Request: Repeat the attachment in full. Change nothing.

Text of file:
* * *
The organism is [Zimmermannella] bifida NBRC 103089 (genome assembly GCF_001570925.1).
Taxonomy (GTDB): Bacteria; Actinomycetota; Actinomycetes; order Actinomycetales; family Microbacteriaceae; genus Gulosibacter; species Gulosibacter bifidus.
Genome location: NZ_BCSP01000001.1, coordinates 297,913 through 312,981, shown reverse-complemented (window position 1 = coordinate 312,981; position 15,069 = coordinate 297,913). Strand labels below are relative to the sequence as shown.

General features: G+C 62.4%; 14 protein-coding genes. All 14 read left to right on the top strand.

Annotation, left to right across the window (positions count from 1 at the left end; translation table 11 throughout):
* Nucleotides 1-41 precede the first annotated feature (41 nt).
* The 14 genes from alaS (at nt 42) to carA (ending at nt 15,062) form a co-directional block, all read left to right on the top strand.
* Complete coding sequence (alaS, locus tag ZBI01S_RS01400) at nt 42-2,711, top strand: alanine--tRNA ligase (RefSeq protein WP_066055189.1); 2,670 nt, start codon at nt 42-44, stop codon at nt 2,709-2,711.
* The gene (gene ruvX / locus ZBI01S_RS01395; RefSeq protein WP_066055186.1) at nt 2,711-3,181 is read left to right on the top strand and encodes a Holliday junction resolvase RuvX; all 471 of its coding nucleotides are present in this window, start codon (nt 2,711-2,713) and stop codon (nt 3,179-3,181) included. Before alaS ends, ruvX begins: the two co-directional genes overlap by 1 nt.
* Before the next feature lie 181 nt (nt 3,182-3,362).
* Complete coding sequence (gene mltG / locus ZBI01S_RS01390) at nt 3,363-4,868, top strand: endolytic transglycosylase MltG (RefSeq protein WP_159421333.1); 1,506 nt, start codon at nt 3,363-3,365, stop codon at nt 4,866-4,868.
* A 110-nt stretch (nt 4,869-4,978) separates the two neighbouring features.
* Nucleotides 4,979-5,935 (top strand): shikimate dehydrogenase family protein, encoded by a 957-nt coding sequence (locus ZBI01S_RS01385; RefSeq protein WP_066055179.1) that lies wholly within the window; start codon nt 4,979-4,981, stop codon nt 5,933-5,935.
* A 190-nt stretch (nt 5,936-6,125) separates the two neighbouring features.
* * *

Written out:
The organism is [Zimmermannella] bifida NBRC 103089 (genome assembly GCF_001570925.1).
Taxonomy (GTDB): Bacteria; Actinomycetota; Actinomycetes; order Actinomycetales; family Microbacteriaceae; genus Gulosibacter; species Gulosibacter bifidus.
Genome location: NZ_BCSP01000001.1, coordinates 297,913 through 312,981, shown reverse-complemented (window position 1 = coordinate 312,981; position 15,069 = coordinate 297,913). Strand labels below are relative to the sequence as shown.

General features: G+C 62.4%; 14 protein-coding genes. All 14 read left to right on the top strand.

Annotation, left to right across the window (positions count from 1 at the left end; translation table 11 throughout):
* Nucleotides 1-41 precede the first annotated feature (41 nt).
* The 14 genes from alaS (at nt 42) to carA (ending at nt 15,062) form a co-directional block, all read left to right on the top strand.
* Complete coding sequence (alaS, locus tag ZBI01S_RS01400) at nt 42-2,711, top strand: alanine--tRNA ligase (RefSeq protein WP_066055189.1); 2,670 nt, start codon at nt 42-44, stop codon at nt 2,709-2,711.
* The gene (gene ruvX / locus ZBI01S_RS01395; RefSeq protein WP_066055186.1) at nt 2,711-3,181 is read left to right on the top strand and encodes a Holliday junction resolvase RuvX; all 471 of its coding nucleotides are present in this window, start codon (nt 2,711-2,713) and stop codon (nt 3,179-3,181) included. Before alaS ends, ruvX begins: the two co-directional genes overlap by 1 nt.
* Before the next feature lie 181 nt (nt 3,182-3,362).
* Complete coding sequence (gene mltG / locus ZBI01S_RS01390) at nt 3,363-4,868, top strand: endolytic transglycosylase MltG (RefSeq protein WP_159421333.1); 1,506 nt, start codon at nt 3,363-3,365, stop codon at nt 4,866-4,868.
* A 110-nt stretch (nt 4,869-4,978) separates the two neighbouring features.
* Nucleotides 4,979-5,935 (top strand): shikimate dehydrogenase family protein, encoded by a 957-nt coding sequence (locus ZBI01S_RS01385; RefSeq protein WP_066055179.1) that lies wholly within the window; start codon nt 4,979-4,981, stop codon nt 5,933-5,935.
* A 190-nt stretch (nt 5,936-6,125) separates the two neighbouring features.